It reminds me fondly of a Temple Grandin talk I went to last Spring where she spoke about gifted software developers with Aspergers who would quietly retreat to their cubicle when upset or overwhelmed. Her point was that they had learned how to manage their emotions in a socially appropriate way. I suppose I see this medication helping Edward do just that, and my hope is that this new reaction to adversity will become more ingrained for him and therefore a part of his coping skills.
In the meantime, I will continue my quiet reveries…
We find ourselves well into our second week of school, and I’ll have to say that this year is so much better than last year I can actually breathe! Last year we were living with my brother and his family, homeschooling Edward at my brother’s kitchen table and trying to find a house because we had just left our all of our dear friends in South GA and moved to Middle TN.
What a difference a year makes.
Still, mornings are challenging with our group. We all like to sleep late, drink copious amounts of coffee before we can focus on anything whatsoever, and all require complicatedly different breakfasts with multiple tinctures and vitamins.
Today our morning began with the sighting of an enormous centipede in the middle of the kitchen floor!
Now it’s not like we eschew bugs in any way–we do have a giant pet millipede named “Mills”–but something about waking up to such a large insect prior to the ingestion of a single milligram of caffeine is unholy.
I immediately called for the boys in a loud (and apparently freakish) voice that summoned the whole family from their slumber, and was not the best way to begin a school day. Their frenzied tromping, not surprisingly, frightened the creature and s/he slithered under the toe molding.
We banged, knocked, blew, and shoved makeshift shivs into the space in an effort to coerce the fellow to emerge.
No such luck.
H even grabbed my hair dryer and tried to root him out.
S/he could not be moved.
This did not leave a lot of time for the preparation of gluten-free toast without crusts, soft-scrambled farm eggs or slightly undercooked grits. (One child likes the “grits crunch.”)
Repeatedly running back in to the foyer to see if the ‘pede had emerged was also a time-waster.
Still, we made it to school on time and we should have a topic to write about during journal period. Maybe our writing will even be legible today! Who knows?
It was just a centipede morning.
It’s come to my realization that I’m a “now” kind of Veruca Salt-like person with some weighty patience issues. I want everything fixed NOW! I want my house clean now, my new curtains made now, my dining room carpet ripped up now, and weight loss now.
And I want my child to pack his own backpack now, make eye contact with adults now, finish his homework legibly now, and gracefully lose a soccer game now.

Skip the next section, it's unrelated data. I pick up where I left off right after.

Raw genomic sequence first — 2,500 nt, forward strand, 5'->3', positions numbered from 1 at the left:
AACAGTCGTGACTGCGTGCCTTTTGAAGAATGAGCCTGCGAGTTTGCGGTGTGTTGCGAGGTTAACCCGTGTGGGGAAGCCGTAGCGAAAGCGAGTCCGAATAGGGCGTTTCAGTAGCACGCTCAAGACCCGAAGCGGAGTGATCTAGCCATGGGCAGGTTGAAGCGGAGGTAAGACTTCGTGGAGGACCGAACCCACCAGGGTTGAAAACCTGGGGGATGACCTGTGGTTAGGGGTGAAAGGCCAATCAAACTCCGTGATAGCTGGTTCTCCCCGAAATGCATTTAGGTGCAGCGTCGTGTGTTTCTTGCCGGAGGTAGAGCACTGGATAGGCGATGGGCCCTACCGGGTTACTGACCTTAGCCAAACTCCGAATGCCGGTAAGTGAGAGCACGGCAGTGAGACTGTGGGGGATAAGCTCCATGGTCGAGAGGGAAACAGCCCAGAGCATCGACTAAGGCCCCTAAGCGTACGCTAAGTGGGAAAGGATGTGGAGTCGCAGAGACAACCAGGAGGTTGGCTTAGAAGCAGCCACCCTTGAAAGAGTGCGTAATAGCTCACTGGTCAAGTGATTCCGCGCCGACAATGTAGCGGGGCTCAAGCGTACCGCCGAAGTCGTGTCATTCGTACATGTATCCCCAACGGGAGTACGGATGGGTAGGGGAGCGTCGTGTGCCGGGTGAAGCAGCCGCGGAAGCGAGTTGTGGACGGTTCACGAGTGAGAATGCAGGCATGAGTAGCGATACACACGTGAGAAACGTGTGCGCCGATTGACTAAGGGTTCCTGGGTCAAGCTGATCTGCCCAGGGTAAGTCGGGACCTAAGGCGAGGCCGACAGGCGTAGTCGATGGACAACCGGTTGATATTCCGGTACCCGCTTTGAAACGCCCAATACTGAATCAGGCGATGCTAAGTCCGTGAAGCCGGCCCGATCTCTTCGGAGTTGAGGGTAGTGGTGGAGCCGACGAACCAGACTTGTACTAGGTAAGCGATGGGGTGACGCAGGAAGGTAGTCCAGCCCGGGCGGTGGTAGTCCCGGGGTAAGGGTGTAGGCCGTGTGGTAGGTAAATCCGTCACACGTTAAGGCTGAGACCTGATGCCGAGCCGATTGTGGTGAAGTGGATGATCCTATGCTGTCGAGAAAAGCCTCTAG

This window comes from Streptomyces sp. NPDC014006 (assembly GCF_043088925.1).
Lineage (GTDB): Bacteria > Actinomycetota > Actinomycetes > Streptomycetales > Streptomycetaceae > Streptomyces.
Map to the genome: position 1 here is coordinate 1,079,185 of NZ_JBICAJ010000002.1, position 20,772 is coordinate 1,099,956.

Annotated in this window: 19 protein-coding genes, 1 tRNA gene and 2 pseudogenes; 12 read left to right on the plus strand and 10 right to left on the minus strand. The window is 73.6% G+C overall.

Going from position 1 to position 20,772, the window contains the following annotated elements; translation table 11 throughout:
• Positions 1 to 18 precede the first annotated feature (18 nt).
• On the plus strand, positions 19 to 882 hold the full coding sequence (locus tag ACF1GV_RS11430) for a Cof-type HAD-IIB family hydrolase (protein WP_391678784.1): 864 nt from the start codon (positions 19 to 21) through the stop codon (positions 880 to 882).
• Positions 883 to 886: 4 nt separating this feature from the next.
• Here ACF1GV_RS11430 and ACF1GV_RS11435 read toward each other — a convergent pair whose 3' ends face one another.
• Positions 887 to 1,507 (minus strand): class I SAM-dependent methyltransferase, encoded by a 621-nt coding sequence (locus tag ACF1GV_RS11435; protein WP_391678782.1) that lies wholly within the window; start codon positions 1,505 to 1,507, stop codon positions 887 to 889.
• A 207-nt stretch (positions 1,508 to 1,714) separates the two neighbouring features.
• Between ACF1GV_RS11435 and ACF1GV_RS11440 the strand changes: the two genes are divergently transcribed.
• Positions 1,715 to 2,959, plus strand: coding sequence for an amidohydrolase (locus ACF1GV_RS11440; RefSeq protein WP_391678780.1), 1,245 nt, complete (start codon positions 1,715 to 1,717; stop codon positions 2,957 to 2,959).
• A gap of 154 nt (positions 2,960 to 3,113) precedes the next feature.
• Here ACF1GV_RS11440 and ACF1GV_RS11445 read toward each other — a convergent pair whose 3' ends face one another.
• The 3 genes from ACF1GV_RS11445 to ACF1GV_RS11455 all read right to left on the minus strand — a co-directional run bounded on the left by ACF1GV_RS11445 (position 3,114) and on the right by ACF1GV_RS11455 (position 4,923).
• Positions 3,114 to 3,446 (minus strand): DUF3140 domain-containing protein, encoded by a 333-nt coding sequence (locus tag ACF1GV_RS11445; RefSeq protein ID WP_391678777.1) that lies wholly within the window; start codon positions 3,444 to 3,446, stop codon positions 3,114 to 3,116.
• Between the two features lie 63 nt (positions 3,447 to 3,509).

God, however, is not a “now” kind of person. His timing is always perfect, but it’s rarely the timing I would choose at the time I’m assessing the timing.
(How many people have I lost at this point?)
I have been fiddling around with our gluten-free/casein-free/egg-free pancake recipe lately, and have found it hard to attain a lovely golden brown color on the outside while at the same time rendering the inside reasonably fluffy. When I turn the burner on “high,” I get a perfect pancake center with dark, charred-like outside edges.
Yet when I turn down the heat to try a more moderate approach, the pancakes look lovely and golden on the outside, but are runny-raw on the inside.
(At one point my children actually asked me if the liquid part was some kind of “pudding filling.” That just proves how much I have snowed them regarding my own cooking abilities because anyone who knows me remotely well knows I would never be able to carry off such a complicated culinary feat as a “pudding filling.”)
The other day, however, I was attempting to multi-task and craft pancakes at the same time, which only resulted in an equal amount of black-lace pancakes and raw dough ones. I finally turned off the burner and walked away in disgust, leaving the last pancake to languish in the pan.
When I returned, however, lo and behold I found the most perfectly browned, delicately cooked pancake!
OK, obviously many lessons can be learned here. When I leave things alone, quit pushing, and stop trying to control everything I slide over and let God take the driver’s seat.
Below you will find a list of most of the supplements, treatments, tinctures, educational options that we have tried over the years with our sweet Edward. I must confess, that before I started each one of them, I fully believed that this treatment would be the one to help us round the curve, crest the hill, truly make a “night and day” difference.
I would hold dear all the conversations I’d had in waiting rooms with other mothers who “ooowed and awwwed” over this therapy or that intervention that caused their child to finally be verbal, or, gasp, even lose their diagnosis.